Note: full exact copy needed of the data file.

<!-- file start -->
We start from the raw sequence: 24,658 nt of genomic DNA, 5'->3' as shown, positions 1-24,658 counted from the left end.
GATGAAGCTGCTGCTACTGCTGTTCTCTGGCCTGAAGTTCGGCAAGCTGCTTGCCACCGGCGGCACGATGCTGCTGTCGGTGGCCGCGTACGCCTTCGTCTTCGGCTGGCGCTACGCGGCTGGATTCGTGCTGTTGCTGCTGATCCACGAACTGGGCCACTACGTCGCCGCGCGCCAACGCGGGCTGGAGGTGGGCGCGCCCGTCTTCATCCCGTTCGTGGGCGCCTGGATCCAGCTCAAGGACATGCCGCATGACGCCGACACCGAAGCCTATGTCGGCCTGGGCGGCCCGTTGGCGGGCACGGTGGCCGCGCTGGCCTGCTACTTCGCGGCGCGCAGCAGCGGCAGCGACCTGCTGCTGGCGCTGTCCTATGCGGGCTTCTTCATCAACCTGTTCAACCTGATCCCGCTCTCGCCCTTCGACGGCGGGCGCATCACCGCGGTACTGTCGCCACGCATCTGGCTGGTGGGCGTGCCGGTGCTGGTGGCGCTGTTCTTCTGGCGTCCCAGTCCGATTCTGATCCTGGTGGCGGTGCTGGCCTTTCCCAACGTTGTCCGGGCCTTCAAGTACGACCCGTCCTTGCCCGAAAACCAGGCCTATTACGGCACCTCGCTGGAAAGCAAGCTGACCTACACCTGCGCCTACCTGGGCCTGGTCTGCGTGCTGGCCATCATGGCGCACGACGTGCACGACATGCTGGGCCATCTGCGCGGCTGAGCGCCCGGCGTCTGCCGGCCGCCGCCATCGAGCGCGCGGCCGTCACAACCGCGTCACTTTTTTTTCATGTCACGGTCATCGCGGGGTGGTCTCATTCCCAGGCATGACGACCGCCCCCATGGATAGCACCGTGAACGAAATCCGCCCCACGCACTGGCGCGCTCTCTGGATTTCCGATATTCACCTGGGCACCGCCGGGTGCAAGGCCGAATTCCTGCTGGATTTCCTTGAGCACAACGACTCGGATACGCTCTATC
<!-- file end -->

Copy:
We start from the raw sequence: 24,658 nt of genomic DNA, 5'->3' as shown, positions 1-24,658 counted from the left end.
GATGAAGCTGCTGCTACTGCTGTTCTCTGGCCTGAAGTTCGGCAAGCTGCTTGCCACCGGCGGCACGATGCTGCTGTCGGTGGCCGCGTACGCCTTCGTCTTCGGCTGGCGCTACGCGGCTGGATTCGTGCTGTTGCTGCTGATCCACGAACTGGGCCACTACGTCGCCGCGCGCCAACGCGGGCTGGAGGTGGGCGCGCCCGTCTTCATCCCGTTCGTGGGCGCCTGGATCCAGCTCAAGGACATGCCGCATGACGCCGACACCGAAGCCTATGTCGGCCTGGGCGGCCCGTTGGCGGGCACGGTGGCCGCGCTGGCCTGCTACTTCGCGGCGCGCAGCAGCGGCAGCGACCTGCTGCTGGCGCTGTCCTATGCGGGCTTCTTCATCAACCTGTTCAACCTGATCCCGCTCTCGCCCTTCGACGGCGGGCGCATCACCGCGGTACTGTCGCCACGCATCTGGCTGGTGGGCGTGCCGGTGCTGGTGGCGCTGTTCTTCTGGCGTCCCAGTCCGATTCTGATCCTGGTGGCGGTGCTGGCCTTTCCCAACGTTGTCCGGGCCTTCAAGTACGACCCGTCCTTGCCCGAAAACCAGGCCTATTACGGCACCTCGCTGGAAAGCAAGCTGACCTACACCTGCGCCTACCTGGGCCTGGTCTGCGTGCTGGCCATCATGGCGCACGACGTGCACGACATGCTGGGCCATCTGCGCGGCTGAGCGCCCGGCGTCTGCCGGCCGCCGCCATCGAGCGCGCGGCCGTCACAACCGCGTCACTTTTTTTTCATGTCACGGTCATCGCGGGGTGGTCTCATTCCCAGGCATGACGACCGCCCCCATGGATAGCACCGTGAACGAAATCCGCCCCACGCACTGGCGCGCTCTCTGGATTTCCGATATTCACCTGGGCACCGCCGGGTGCAAGGCCGAATTCCTGCTGGATTTCCTTGAGCACAACGACTCGGATACGCTCTATC